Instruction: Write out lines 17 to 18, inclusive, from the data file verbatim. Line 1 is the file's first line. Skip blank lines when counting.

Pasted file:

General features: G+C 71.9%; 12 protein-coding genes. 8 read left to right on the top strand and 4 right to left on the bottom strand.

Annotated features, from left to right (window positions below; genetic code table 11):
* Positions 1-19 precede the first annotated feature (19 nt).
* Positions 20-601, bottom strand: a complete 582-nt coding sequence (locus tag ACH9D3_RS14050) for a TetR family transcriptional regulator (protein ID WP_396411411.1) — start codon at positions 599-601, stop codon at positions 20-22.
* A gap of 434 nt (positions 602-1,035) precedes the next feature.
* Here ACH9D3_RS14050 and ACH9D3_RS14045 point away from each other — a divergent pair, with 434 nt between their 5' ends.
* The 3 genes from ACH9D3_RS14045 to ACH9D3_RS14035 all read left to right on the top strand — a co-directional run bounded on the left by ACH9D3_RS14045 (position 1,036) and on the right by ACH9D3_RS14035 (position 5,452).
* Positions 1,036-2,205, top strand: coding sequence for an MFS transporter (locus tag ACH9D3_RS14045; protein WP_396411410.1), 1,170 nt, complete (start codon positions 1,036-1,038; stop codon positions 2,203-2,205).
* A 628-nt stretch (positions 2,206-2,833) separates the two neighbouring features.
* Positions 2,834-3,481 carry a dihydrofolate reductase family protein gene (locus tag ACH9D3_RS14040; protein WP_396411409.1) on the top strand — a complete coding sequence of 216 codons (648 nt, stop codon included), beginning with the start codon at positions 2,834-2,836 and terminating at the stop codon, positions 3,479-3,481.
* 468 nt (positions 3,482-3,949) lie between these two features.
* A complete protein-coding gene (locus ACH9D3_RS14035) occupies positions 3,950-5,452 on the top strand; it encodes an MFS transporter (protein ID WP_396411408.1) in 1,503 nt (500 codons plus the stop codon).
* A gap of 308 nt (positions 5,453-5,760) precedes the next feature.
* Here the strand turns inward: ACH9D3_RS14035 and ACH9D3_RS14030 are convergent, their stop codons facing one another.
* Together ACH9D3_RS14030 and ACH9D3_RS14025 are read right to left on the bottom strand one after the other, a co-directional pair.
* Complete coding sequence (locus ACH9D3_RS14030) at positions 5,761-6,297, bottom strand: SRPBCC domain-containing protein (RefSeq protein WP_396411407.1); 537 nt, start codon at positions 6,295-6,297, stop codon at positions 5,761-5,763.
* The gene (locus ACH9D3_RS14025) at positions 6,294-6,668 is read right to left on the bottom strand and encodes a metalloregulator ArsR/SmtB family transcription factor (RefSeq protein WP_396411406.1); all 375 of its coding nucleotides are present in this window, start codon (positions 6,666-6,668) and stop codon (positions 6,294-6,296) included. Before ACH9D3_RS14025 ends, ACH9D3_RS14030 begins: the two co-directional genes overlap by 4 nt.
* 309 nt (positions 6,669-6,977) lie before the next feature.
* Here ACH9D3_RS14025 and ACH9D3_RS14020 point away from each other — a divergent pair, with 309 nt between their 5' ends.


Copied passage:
* The gene (locus ACH9D3_RS14025) at positions 6,294-6,668 is read right to left on the bottom strand and encodes a metalloregulator ArsR/SmtB family transcription factor (RefSeq protein WP_396411406.1); all 375 of its coding nucleotides are present in this window, start codon (positions 6,666-6,668) and stop codon (positions 6,294-6,296) included. Before ACH9D3_RS14025 ends, ACH9D3_RS14030 begins: the two co-directional genes overlap by 4 nt.
* 309 nt (positions 6,669-6,977) lie before the next feature.